October 30, 2014

Movie music shines at the RPO this Halloween weekend

Happy (almost) Halloween, RPO fans! To kickoff Halloween night, the RPO will present a screening of the 1925 Phantom of the Opera silent film, starring Lon Chaney. This concert will reprise on Saturday night. On Sunday, our music and film series continues with a matinee performance of excerpts from classic sci-fi and fantasy scores, such as E.T. the Extra-Terrestial and Metropolis. To gear up for a fun weekend at the RPO, we polled musicians and staff on their favorite movie music moments.

Bonus Trivia: Did you know the RPO got its start 92 years ago as a movie house orchestra, accompanying silent films?

Stephen Laifer, musician
4th horn

Stephen Laifer

When I think of great music in film, the first movies that come to mind are: The Star Wars series

What makes this music great? The Star Wars plots are Wagnerian in scope, just like a space opera should be, and John Williams follows that idea perfectly with his music: each character has their own readily identifiable theme, much like Wagner used the idea of leitmotifs, or specific musical themes, for each of his important operatic characters and situations in the four Ring of the Nibelung operas.

What piece are you most looking forward to playing this weekend?
E.T., the Extraterrestrial. Several years ago, I was fortunate to get the chance to interview John Williams for the cover story of the International Musician, the musicians union monthly journal. Williams related to me a story about the last fifteen minutes of the film. The music for the final scene, starting from the bicycle chase, was recorded in the studio in a single take. When Director Steven Spielberg listened to that take, he was so impressed with its energy and operatic feel that he decided to re-edit the film to fit the music, rather than the other way around. Williams said with great pride that this was one of the few times in cinematic history where music took precedence over the images, and he will always remember it as one of the greatest honors of his long and distinguished career.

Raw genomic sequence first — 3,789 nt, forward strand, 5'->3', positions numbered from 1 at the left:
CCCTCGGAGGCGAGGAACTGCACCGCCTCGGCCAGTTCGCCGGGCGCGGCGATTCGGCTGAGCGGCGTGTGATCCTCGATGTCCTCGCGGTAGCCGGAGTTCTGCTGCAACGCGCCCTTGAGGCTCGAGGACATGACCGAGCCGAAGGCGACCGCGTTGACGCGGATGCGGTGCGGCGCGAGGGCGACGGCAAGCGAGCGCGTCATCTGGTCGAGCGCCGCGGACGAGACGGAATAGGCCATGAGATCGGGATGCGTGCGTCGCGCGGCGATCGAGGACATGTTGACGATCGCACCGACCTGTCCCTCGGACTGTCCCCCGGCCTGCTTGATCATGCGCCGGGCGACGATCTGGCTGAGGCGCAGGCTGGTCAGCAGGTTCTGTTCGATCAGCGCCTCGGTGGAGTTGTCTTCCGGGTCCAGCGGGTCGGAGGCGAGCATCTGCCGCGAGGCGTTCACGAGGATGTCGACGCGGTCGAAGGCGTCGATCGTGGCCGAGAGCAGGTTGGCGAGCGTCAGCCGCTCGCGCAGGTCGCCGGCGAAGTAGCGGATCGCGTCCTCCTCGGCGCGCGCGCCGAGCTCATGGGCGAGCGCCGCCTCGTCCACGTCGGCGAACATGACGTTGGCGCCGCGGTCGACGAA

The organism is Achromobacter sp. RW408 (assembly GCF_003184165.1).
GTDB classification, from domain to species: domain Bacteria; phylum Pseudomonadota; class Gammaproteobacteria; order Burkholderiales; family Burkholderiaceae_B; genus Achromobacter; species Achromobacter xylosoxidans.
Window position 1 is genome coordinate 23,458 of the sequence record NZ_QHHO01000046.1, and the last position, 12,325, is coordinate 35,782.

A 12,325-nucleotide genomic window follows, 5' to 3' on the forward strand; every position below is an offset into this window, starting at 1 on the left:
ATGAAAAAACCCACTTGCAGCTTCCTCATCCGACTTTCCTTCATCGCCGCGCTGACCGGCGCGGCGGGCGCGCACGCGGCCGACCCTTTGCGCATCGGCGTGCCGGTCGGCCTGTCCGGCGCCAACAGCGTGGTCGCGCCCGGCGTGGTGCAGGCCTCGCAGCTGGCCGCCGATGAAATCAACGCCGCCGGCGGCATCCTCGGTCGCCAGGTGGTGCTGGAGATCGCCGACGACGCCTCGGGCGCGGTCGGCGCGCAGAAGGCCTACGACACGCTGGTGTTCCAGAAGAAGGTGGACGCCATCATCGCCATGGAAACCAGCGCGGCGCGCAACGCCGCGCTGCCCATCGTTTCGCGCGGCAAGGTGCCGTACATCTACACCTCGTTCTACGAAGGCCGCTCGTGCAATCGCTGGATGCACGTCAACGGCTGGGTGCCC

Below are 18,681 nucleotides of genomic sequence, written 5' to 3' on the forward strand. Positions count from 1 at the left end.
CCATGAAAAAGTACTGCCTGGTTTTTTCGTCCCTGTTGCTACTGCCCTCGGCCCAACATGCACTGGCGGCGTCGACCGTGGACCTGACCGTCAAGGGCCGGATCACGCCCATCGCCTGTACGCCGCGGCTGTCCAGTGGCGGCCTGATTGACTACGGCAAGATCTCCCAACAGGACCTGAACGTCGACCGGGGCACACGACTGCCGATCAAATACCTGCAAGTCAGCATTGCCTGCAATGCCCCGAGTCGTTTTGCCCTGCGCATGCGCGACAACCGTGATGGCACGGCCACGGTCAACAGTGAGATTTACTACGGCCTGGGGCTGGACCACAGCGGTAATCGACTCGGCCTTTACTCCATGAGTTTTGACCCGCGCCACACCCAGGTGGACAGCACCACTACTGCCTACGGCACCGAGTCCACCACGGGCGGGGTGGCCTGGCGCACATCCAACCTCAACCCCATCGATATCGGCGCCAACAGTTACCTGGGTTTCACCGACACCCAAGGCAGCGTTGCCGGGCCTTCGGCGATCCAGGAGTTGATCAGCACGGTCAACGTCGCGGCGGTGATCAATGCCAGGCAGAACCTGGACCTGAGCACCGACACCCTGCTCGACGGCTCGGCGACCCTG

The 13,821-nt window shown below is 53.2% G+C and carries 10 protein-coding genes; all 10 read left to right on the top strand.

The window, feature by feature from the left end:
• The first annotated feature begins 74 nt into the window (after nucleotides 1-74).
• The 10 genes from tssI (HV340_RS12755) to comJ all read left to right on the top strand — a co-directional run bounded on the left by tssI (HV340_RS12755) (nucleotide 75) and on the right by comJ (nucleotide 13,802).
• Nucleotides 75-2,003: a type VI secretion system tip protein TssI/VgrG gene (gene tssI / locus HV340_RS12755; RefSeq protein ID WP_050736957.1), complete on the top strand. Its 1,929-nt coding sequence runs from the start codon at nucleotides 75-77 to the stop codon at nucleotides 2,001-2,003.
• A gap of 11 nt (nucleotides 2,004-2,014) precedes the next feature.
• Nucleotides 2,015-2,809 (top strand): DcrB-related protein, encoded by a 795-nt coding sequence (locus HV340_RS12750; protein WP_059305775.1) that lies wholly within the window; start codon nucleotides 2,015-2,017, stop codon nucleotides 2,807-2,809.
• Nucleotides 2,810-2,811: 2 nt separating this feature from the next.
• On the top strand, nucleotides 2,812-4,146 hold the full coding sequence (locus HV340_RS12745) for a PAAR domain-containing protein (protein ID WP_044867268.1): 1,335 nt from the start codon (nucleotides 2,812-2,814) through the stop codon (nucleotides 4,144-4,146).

Barbara Brown, staff
Director of Education

Barbara Brown

When I think of great music in film, the first movie that comes to mind is:
Apollo 13 – one of my favorite movies when I was a kid.

What makes this music great?
I love the first track – Main Title. The opening snare drum sounds strong and urgent. Then it’s immediately juxtaposed with a solo trumpet melody, which is both patriotic and melancholy at the same time. The feel of the entire movie is captured in the first 30 seconds of music. I always feel chills whenever I hear it.

Stephen House, staff
Grants Manager

Stephen House

When I think of great music in film, the first movies that come to mind are: Gladiator and Hook

What makes this music great?
For both of these films, the music perfectly enhances every scene. The range of emotions portrayed by the actors is echoed by the accompanied music. The subtle things that the composers do to help with character development make the audiences recall previous parts of the movie, even if a character is not in the scene. I don’t think either of the films would have had the success they did without their scores.

What are you most looking forward to hearing at this weekend's RPO concerts?
I’m looking forward to the selections from The Adventures of Robin Hood by Erich Korngold at the Sunday matinee concert. I arranged this suite for a marching band a few years ago and haven’t heard it since.

What's your favorite musical score? Shout out in the comments below!

For tickets and more information on this weekend's concerts, visit rpo.org

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